Dutch and British Masterworks at Seattle Art Museum, 654-3100; and Stepping from the Shadows, Independent Media Center, 262-0721 (closes this week).
Lately I find myself wondering where the true expression of culture lies. Given the history of those who have sponsored culture (corporations, advertisers, government, church) how do we know the truth when it presents itself? What does thinking look like?
In search of an answer, I went to see the Dutch 17th-century works on loan to SAM from the Taft Museum in Cincinnati, and the graffiti art at the Independent Media Center. The Dutch paintings are exemplary Northern Renaissance works. There is the attention to detail (the crisp, lush fabrics, light glinting off gilded frames); the unexceptional secular story; and the addition of sin's sly presence.
There's the suggestion of lust, overindulgence, and hysterical lovesickness. The Doctor's Visit, by Jan Steen, is full of encoded jokes, such as the quackish doctor, the glass flask full of urine, and a lute which, according to Cincinnati art writer Jane Durrell, "has a meaning in Dutch street language of the time unfit for even today's sensibilities."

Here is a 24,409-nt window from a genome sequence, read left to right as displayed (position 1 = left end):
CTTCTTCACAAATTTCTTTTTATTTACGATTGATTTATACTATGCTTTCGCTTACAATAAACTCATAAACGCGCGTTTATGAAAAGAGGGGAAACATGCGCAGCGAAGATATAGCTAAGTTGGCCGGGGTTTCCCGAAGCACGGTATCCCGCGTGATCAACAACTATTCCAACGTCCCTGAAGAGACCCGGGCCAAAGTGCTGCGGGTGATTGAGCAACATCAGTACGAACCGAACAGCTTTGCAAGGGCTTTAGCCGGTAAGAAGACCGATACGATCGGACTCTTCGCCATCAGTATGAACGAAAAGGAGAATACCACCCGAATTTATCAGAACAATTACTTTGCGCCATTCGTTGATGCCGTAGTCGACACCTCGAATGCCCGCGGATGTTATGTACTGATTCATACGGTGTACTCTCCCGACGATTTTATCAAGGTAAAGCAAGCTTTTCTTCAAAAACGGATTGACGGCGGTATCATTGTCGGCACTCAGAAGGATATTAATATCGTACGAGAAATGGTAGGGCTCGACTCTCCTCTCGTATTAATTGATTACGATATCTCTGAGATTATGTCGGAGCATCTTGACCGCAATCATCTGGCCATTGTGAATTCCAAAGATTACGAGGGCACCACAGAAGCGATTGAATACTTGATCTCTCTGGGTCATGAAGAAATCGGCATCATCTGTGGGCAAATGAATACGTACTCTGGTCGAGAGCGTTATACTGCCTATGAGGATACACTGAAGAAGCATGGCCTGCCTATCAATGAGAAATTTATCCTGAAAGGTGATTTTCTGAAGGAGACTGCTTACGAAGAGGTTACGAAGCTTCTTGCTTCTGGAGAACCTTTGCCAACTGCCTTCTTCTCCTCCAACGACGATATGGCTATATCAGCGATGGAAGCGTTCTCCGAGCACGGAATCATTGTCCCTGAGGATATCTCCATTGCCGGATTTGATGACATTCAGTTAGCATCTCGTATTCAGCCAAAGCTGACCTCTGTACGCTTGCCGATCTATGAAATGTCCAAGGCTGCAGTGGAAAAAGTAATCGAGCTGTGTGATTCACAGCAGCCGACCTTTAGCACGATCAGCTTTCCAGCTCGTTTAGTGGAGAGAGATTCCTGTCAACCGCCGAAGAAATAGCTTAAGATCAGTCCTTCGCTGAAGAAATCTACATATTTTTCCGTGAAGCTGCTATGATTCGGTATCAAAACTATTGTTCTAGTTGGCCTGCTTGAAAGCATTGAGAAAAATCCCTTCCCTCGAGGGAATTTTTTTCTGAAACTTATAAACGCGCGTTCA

It's too facile to suggest that inside jokes constitute a true expression of culture, but I think there's a slender needle of truth in it. In the satire of acceptability, those genteel Dutch painters were telling viewers to look again. With this in mind, I spent some time looking at Amir Fallah's overwhelming graffiti installation.
It consists of two cherry red Philip Guston-like blobs spewing out an avalanche of cultural detritus in bright turquoise and green and pink. This avalanche is on the wall, on panels attached to the wall, on panels propped up against the wall and lying on the floor, and on the floor itself. The items being spewed (or consumed?) mix the familiar graffiti trope with the kinds of patterns and shapes found on the walls and windows of the mosques built by Mughal emperors. Its unclaimability is its satire, still telling us that not everything is as it seems. This--for now--is what thinking looks like. EMILY HALL